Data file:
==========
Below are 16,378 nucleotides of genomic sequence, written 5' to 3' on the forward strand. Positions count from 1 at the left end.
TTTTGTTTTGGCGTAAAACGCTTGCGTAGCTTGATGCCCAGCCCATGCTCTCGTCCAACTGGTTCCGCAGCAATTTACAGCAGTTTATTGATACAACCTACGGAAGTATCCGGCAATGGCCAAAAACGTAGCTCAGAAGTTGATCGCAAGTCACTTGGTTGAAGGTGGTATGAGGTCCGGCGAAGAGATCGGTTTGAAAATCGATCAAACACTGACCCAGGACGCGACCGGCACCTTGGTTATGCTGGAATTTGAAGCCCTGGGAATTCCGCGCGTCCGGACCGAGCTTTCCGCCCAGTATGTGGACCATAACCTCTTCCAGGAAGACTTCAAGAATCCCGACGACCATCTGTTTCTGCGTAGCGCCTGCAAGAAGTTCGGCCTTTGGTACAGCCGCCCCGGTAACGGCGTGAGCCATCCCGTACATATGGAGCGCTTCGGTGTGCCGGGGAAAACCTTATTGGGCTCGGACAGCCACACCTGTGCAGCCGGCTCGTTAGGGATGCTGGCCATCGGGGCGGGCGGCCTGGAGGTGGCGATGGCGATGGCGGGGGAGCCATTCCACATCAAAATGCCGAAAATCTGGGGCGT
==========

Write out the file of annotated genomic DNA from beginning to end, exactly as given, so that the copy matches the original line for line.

Below are 16,378 nucleotides of genomic sequence, written 5' to 3' on the forward strand. Positions count from 1 at the left end.
TTTTGTTTTGGCGTAAAACGCTTGCGTAGCTTGATGCCCAGCCCATGCTCTCGTCCAACTGGTTCCGCAGCAATTTACAGCAGTTTATTGATACAACCTACGGAAGTATCCGGCAATGGCCAAAAACGTAGCTCAGAAGTTGATCGCAAGTCACTTGGTTGAAGGTGGTATGAGGTCCGGCGAAGAGATCGGTTTGAAAATCGATCAAACACTGACCCAGGACGCGACCGGCACCTTGGTTATGCTGGAATTTGAAGCCCTGGGAATTCCGCGCGTCCGGACCGAGCTTTCCGCCCAGTATGTGGACCATAACCTCTTCCAGGAAGACTTCAAGAATCCCGACGACCATCTGTTTCTGCGTAGCGCCTGCAAGAAGTTCGGCCTTTGGTACAGCCGCCCCGGTAACGGCGTGAGCCATCCCGTACATATGGAGCGCTTCGGTGTGCCGGGGAAAACCTTATTGGGCTCGGACAGCCACACCTGTGCAGCCGGCTCGTTAGGGATGCTGGCCATCGGGGCGGGCGGCCTGGAGGTGGCGATGGCGATGGCGGGGGAGCCATTCCACATCAAAATGCCGAAAATCTGGGGCGT